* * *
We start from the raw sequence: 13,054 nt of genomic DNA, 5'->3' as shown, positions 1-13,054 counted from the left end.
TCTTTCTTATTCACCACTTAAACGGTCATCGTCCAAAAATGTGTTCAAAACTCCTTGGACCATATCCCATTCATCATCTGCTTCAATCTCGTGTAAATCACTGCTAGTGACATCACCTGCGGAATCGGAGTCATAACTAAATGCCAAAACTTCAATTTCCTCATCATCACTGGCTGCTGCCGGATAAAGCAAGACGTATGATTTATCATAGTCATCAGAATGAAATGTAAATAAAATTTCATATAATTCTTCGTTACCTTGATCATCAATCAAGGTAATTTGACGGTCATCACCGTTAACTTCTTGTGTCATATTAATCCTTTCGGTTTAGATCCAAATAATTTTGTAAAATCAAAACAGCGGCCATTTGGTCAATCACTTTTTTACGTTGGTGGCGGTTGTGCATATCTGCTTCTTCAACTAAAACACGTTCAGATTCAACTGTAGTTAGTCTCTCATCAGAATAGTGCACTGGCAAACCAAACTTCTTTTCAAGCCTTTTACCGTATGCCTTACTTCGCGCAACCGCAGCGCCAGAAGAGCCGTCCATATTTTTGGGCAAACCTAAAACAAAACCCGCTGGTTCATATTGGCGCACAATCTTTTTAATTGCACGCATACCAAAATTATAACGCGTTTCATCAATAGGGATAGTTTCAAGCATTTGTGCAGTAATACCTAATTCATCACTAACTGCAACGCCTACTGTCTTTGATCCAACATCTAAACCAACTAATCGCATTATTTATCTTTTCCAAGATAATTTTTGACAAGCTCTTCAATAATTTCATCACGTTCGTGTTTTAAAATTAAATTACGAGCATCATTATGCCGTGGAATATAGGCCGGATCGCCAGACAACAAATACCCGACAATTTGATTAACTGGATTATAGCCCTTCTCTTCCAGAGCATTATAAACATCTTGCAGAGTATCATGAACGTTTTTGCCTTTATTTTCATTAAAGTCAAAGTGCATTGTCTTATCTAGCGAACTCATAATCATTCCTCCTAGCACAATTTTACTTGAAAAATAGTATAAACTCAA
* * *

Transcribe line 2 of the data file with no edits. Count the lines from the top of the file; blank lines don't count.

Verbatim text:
TCTTTCTTATTCACCACTTAAACGGTCATCGTCCAAAAATGTGTTCAAAACTCCTTGGACCATATCCCATTCATCATCTGCTTCAATCTCGTGTAAATCACTGCTAGTGACATCACCTGCGGAATCGGAGTCATAACTAAATGCCAAAACTTCAATTTCCTCATCATCACTGGCTGCTGCCGGATAAAGCAAGACGTATGATTTATCATAGTCATCAGAATGAAATGTAAATAAAATTTCATATAATTCTTCGTTACCTTGATCATCAATCAAGGTAATTTGACGGTCATCACCGTTAACTTCTTGTGTCATATTAATCCTTTCGGTTTAGATCCAAATAATTTTGTAAAATCAAAACAGCGGCCATTTGGTCAATCACTTTTTTACGTTGGTGGCGGTTGTGCATATCTGCTTCTTCAACTAAAACACGTTCAGATTCAACTGTAGTTAGTCTCTCATCAGAATAGTGCACTGGCAAACCAAACTTCTTTTCAAGCCTTTTACCGTATGCCTTACTTCGCGCAACCGCAGCGCCAGAAGAGCCGTCCATATTTTTGGGCAAACCTAAAACAAAACCCGCTGGTTCATATTGGCGCACAATCTTTTTAATTGCACGCATACCAAAATTATAACGCGTTTCATCAATAGGGATAGTTTCAAGCATTTGTGCAGTAATACCTAATTCATCACTAACTGCAACGCCTACTGTCTTTGATCCAACATCTAAACCAACTAATCGCATTATTTATCTTTTCCAAGATAATTTTTGACAAGCTCTTCAATAATTTCATCACGTTCGTGTTTTAAAATTAAATTACGAGCATCATTATGCCGTGGAATATAGGCCGGATCGCCAGACAACAAATACCCGACAATTTGATTAACTGGATTATAGCCCTTCTCTTCCAGAGCATTATAAACATCTTGCAGAGTATCATGAACGTTTTTGCCTTTATTTTCATTAAAGTCAAAGTGCATTGTCTTATCTAGCGAACTCATAATCATTCCTCCTAGCACAATTTTACTTGAAAAATAGTATAAACTCAA